Wells Fargo to pay states $575 million to settle claims over sales practices


Wells Fargo & Co. will pay $575 million to settle state-level claims over sales practices, marking the latest cost in the fallout from a series of scandals that erupted at the bank more than two years ago.

The settlement with 50 states and the District of Columbia announced Friday resolves state investigations into Wells Fargo’s practices from 2002 to 2017. The practices, which have previously been disclosed, include opening bogus accounts, charging improper mortgage rate-lock extension fees and forcing insurance policies on auto-lending customers.

Wells Fargo’s expenses surged over the last two years, driven by fines and legal costs as investigations multiplied across business lines. Following the 2016 revelation that bank employees opened as many as 3.5 million accounts without customer approval in order to meet sales goals, issues have emerged in the bank’s consumer-lending, wholesale and wealth-management arms.


“Wells Fargo customers entrusted their bank with their livelihood, their dreams and their savings for the future,” California Atty. Gen. Xavier Becerra said in a statement. “Instead of safeguarding its customers, Wells Fargo exploited them, signing them up for products — from bank accounts to insurance — that they never wanted.”

Friday’s settlement exemplifies the heightened importance states play in financial supervision amid deregulation under the current administration, according to Becerra’s office. Although the government stepped in during the previous administration, “we can’t trust our federal regulators to step up and act the next time there’s a crisis,” Sarah Lovenheim, a spokeswoman for Becerra, said in an emailed statement.

The bank said in a statement that it had already set aside $400 million for the settlement and would take a $175-million provision in its fourth-quarter results. California, the bank’s home state, will get the biggest payment in the settlement at about $150 million, according to a spokeswoman for Becerra.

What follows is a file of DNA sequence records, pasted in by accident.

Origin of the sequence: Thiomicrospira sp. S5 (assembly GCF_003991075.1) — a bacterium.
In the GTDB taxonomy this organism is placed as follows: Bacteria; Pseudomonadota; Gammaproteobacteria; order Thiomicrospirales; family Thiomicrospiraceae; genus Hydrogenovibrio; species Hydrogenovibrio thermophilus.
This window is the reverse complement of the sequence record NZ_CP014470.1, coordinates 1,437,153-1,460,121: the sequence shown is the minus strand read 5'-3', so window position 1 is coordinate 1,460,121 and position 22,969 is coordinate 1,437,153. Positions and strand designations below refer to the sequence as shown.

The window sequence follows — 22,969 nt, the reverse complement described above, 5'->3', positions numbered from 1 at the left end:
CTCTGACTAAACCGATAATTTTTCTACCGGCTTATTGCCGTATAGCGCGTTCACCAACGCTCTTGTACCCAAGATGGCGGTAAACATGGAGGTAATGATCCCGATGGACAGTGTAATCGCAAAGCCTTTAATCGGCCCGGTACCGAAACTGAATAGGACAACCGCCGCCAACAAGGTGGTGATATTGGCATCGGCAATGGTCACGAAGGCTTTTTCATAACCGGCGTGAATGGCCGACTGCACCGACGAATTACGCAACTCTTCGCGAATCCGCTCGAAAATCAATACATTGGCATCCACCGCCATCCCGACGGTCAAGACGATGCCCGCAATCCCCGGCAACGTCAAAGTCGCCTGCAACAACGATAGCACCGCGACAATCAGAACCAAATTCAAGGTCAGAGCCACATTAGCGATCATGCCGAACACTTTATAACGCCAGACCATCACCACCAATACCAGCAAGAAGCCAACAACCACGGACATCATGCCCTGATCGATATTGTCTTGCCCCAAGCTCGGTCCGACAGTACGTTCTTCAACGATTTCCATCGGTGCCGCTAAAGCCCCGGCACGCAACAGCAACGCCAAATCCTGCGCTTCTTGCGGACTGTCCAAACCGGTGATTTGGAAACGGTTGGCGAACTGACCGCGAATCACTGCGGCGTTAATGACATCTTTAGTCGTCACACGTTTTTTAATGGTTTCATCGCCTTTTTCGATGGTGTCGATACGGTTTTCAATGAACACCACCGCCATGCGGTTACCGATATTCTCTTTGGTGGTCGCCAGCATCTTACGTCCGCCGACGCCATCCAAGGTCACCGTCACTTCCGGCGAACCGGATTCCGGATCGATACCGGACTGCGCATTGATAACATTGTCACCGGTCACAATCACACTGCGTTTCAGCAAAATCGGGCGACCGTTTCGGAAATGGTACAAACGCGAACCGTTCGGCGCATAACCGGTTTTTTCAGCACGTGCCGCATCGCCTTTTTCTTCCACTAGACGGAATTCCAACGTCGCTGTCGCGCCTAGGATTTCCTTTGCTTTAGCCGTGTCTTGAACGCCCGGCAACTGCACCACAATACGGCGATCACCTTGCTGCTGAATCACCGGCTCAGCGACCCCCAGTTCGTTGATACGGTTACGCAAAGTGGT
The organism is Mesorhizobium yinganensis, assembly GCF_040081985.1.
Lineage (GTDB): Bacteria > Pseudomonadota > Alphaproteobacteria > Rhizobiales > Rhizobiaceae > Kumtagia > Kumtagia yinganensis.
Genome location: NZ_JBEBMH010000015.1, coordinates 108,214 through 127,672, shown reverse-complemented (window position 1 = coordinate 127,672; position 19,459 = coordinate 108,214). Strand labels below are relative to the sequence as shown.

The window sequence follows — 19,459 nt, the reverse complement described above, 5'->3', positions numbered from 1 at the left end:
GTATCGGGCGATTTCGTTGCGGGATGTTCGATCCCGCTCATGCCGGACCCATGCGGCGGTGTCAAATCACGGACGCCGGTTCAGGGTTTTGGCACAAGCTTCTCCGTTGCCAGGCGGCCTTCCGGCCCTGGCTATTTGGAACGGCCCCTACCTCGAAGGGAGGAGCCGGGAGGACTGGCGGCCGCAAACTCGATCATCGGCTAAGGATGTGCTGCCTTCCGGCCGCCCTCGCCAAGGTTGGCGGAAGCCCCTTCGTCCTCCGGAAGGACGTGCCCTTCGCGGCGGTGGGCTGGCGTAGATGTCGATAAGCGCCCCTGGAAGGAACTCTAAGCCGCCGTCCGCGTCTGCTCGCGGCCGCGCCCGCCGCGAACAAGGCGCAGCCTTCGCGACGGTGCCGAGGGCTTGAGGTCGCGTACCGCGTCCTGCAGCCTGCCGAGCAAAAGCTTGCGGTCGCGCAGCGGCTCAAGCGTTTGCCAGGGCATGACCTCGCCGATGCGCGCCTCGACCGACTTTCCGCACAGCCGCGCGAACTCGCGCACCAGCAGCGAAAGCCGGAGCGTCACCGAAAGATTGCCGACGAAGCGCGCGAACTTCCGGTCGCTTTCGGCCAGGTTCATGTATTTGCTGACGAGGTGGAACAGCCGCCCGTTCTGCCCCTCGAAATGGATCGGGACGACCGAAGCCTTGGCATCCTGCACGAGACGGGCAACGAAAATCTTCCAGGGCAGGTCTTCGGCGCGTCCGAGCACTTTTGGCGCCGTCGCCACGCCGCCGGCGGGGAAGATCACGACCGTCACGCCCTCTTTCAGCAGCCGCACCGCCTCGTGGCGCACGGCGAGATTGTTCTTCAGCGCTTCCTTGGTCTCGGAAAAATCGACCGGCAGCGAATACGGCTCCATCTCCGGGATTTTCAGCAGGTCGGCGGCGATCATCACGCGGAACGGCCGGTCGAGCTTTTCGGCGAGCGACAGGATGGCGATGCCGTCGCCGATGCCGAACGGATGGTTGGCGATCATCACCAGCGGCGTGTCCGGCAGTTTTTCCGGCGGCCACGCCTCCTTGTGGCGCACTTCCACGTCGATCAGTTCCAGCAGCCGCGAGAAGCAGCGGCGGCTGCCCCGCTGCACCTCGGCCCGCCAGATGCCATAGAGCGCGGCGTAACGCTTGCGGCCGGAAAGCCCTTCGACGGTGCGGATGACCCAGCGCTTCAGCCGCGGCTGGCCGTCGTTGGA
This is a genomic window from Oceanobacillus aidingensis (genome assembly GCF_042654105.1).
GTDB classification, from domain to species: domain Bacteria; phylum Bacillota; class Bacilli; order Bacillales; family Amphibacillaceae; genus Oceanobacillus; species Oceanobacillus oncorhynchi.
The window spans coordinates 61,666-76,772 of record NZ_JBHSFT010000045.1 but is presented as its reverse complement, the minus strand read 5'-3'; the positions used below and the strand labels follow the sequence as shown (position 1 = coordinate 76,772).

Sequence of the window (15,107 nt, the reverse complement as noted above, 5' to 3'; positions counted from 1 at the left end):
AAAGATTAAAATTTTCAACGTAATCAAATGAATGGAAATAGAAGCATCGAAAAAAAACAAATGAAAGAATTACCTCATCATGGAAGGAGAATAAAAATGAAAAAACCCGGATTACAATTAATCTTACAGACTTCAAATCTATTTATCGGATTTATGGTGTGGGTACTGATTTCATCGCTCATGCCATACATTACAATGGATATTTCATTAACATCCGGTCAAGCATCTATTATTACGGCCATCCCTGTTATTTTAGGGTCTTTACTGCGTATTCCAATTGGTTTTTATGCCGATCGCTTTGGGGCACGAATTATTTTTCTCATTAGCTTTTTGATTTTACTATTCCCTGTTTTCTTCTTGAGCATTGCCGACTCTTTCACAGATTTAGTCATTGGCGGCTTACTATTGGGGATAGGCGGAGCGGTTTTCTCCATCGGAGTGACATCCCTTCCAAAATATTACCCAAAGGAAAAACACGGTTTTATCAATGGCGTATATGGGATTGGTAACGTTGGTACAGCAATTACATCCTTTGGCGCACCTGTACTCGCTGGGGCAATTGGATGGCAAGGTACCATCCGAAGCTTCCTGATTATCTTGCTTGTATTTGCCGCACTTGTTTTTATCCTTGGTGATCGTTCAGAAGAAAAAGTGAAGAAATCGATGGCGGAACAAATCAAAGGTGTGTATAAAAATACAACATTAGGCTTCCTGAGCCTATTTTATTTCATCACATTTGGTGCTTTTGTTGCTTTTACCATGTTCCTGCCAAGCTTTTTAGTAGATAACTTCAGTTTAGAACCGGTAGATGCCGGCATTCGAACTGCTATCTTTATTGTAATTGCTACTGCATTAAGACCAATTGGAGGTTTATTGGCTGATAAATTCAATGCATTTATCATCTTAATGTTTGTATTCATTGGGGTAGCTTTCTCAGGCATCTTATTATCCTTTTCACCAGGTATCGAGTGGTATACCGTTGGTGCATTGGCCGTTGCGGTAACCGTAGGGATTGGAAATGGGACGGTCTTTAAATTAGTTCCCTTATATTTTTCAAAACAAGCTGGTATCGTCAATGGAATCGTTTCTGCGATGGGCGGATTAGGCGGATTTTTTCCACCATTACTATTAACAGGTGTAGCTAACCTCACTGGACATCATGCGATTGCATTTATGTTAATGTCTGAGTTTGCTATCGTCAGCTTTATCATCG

“This agreement underscores our serious commitment to making things right in regard to past issues as we work to build a better bank,” Chief Executive Tim Sloan said in the statement.

It’s been a costly year for the bank. Among its penalties in 2018 were $1 billion to federal regulators for consumer mistreatment and $480 million for an investor class-action lawsuit. In August, the bank also settled with the U.S. over crisis-era mortgages, for $2.09 billion.

Earlier this year, the Federal Reserve imposed an unprecedented growth ban on Wells Fargo, in place until the bank can demonstrate that it has fixed its missteps. Democratic Sen. Elizabeth Warren (D-Mass.) has repeatedly called for Sloan’s ouster, and Wells Fargo Chair Betsy Duke at one point had to deny rumors that the bank’s board had reached out to Gary Cohn, the former top economic advisor to President Trump, to replace the CEO.

Next year isn’t looking to be any easier. A soon-to-be Democratic House of Representatives will gain subpoena power, and the Financial Services Committee’s presumptive chair, Maxine Waters, has already labeled the bank a top priority. Ongoing probes and the bank’s recent removal of two top executives from the operating committee and firing of about three dozen district managers in the retail bank hint of more fallout on the horizon.

“I don’t think they’re done with the federal agencies yet by any stretch — it doesn’t seem like it — so they’ve got to reckon with that in the new year,” Carl Tobias, a professor at the University of Richmond School of Law, said in a phone interview. “They need to figure out how to stop the hemorrhaging and move on.”